author = "Vos, {Svetlana de} and Roberta Crouch and Quester, {Pascale G} and Jasmina Ilicic",
year = "2017",
doi = "10.1007/978-3-319-68750-6_86",
language = "English",
note = "AMS World Marketing Congress 2017, WMC 2017 ; Conference date: 27-06-2017 Through 01-07-2017",
url = "http://www.ams-web.org/event/2017WMC",

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Investigating the effectiveness of fear appeals to prompt help-seeking in at-risk gamblers : the moderating role of problem gambling status. / Vos, Svetlana de; Crouch, Roberta; Quester, Pascale G; Ilicic, Jasmina.

2017. Abstract from AMS World Marketing Congress 2017, Christchurch, New Zealand.

Research output: Contribution to conferenceAbstractOtherpeer-review

TY - CONF

T1 - Investigating the effectiveness of fear appeals to prompt help-seeking in at-risk gamblers

T2 - the moderating role of problem gambling status

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AU - Crouch, Roberta

AU - Quester, Pascale G

AU - Ilicic, Jasmina

PY - 2017

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N2 - This research examines the moderating role of problem gambling status (low-risk gamblers, moderate-risk gamblers and problem gamblers) on the processing of fear appeals in a sample of Australian gamblers.This study uses multigroup comparisons in structural equation modelling (SEM) to test the robustness of the revised protection motivation model (RPMM) in predicting the effectiveness of fear appeals to induce help-seeking intentions in at-risk gamblers. The results provide evidence that fear does not mediate the impact of perceived susceptibility on help-seeking intentions in at-risk gamblers. Cognitive appraisals of perceived susceptibility directly and positively impact help-seeking intentions in low, moderate and problem gamblers.Overall, this research demonstrates that negative emotion such as fear does not prompt at-risk gamblers to seek help. However, when gambling threat is perceived as relevant, the cognitive appraisals of gambling risks predict significant help-seeking intentions in low, moderate and problem gamblers. Direct impact of perceived susceptibility on help-seeking intentions does not significantly differ among low, moderate and problem gamblers. This research demonstrates the unique role of individual gambling status on fear appeal effectiveness in at-risk gamblers.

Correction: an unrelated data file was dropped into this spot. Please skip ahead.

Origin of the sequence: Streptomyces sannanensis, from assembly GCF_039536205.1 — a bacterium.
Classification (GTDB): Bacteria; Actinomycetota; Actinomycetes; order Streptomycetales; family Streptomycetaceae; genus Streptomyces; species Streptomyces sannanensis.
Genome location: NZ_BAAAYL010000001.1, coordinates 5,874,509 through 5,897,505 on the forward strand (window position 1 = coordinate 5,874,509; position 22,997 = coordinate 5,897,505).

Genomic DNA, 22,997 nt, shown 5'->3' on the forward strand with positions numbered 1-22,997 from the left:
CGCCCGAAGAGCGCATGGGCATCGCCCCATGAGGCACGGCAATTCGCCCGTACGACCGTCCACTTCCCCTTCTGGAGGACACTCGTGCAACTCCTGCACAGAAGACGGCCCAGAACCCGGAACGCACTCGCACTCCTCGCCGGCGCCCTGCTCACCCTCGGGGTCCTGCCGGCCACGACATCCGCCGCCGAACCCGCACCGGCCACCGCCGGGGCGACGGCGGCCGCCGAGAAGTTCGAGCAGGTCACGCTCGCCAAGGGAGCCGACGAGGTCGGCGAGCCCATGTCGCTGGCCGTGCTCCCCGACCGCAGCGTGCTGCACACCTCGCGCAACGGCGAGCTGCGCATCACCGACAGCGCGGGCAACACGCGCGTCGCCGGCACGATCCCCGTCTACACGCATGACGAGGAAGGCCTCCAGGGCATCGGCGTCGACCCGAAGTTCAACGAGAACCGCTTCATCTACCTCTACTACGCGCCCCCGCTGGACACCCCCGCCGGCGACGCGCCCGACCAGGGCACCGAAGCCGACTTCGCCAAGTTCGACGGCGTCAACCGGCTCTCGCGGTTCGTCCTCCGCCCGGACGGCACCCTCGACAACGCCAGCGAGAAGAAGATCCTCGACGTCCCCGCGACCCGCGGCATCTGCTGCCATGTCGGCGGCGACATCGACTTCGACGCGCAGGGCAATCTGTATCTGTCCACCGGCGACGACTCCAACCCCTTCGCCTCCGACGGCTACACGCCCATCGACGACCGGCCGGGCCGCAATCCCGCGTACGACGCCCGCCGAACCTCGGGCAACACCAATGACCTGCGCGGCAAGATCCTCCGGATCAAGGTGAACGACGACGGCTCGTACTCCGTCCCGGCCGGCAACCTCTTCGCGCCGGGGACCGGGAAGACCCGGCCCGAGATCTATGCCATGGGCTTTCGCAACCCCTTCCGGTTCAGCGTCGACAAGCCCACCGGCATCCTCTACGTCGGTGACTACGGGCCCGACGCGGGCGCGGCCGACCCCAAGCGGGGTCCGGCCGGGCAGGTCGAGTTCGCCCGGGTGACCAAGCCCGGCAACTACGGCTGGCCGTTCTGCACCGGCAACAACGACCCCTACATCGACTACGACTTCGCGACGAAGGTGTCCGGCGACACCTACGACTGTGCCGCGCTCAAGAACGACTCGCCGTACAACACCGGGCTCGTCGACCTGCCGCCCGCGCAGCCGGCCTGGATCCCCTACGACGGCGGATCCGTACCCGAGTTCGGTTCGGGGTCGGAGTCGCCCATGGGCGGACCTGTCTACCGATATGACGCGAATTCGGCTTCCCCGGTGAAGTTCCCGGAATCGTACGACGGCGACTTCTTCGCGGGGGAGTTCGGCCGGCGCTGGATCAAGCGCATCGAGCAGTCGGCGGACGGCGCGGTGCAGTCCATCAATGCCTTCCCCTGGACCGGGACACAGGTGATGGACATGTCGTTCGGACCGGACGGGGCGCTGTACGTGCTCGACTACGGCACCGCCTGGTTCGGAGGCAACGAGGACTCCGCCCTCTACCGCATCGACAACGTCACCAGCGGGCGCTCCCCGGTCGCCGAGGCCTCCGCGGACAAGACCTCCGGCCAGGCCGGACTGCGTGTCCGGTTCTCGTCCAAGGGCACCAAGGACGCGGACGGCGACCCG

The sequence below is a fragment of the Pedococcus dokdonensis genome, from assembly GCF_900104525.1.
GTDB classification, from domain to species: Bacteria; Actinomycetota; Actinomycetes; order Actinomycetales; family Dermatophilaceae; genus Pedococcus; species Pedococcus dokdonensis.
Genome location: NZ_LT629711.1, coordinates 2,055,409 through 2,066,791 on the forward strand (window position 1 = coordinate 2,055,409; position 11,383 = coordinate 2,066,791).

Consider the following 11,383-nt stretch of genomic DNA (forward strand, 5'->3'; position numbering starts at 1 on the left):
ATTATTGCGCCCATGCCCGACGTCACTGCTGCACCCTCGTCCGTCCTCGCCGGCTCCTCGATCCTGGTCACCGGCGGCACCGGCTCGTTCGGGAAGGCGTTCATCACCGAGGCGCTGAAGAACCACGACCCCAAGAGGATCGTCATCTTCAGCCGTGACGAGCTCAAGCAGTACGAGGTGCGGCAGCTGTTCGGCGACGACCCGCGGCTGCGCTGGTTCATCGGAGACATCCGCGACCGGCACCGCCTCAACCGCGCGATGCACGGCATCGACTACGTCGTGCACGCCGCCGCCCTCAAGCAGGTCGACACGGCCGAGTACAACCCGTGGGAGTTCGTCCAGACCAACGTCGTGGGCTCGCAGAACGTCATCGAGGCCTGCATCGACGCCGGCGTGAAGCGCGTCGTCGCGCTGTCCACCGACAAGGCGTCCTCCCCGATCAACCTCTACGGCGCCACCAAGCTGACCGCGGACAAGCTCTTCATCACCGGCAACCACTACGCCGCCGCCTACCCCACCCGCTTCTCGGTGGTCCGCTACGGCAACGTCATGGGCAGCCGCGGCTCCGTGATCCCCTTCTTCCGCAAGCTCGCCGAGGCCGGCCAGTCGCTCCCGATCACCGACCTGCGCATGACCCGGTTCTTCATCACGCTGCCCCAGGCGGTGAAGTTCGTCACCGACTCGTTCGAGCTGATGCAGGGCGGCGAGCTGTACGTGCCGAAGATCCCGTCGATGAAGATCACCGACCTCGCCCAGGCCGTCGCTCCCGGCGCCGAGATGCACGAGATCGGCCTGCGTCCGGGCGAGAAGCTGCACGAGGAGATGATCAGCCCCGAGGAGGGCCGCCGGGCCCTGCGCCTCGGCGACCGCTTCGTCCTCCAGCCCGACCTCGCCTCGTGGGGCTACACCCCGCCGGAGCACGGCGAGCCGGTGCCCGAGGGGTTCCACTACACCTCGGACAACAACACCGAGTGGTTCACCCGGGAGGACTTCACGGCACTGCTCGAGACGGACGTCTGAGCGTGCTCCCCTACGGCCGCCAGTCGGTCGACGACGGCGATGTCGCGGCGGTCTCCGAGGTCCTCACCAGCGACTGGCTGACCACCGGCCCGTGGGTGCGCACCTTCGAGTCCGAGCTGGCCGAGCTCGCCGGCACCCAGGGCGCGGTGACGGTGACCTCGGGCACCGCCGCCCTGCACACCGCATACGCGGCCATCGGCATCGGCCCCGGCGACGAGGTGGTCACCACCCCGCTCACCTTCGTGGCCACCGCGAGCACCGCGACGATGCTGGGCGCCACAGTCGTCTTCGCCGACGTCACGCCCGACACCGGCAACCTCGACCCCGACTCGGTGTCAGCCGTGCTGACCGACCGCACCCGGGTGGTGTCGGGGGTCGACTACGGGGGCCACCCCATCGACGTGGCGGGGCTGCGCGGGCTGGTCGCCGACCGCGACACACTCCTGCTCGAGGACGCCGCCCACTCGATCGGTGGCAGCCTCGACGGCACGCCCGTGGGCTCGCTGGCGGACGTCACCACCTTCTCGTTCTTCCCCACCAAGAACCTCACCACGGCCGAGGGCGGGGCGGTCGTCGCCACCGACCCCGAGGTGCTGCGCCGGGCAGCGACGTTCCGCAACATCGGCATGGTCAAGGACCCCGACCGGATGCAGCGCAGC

AB - This research examines the moderating role of problem gambling status (low-risk gamblers, moderate-risk gamblers and problem gamblers) on the processing of fear appeals in a sample of Australian gamblers.This study uses multigroup comparisons in structural equation modelling (SEM) to test the robustness of the revised protection motivation model (RPMM) in predicting the effectiveness of fear appeals to induce help-seeking intentions in at-risk gamblers. The results provide evidence that fear does not mediate the impact of perceived susceptibility on help-seeking intentions in at-risk gamblers. Cognitive appraisals of perceived susceptibility directly and positively impact help-seeking intentions in low, moderate and problem gamblers.Overall, this research demonstrates that negative emotion such as fear does not prompt at-risk gamblers to seek help. However, when gambling threat is perceived as relevant, the cognitive appraisals of gambling risks predict significant help-seeking intentions in low, moderate and problem gamblers. Direct impact of perceived susceptibility on help-seeking intentions does not significantly differ among low, moderate and problem gamblers. This research demonstrates the unique role of individual gambling status on fear appeal effectiveness in at-risk gamblers.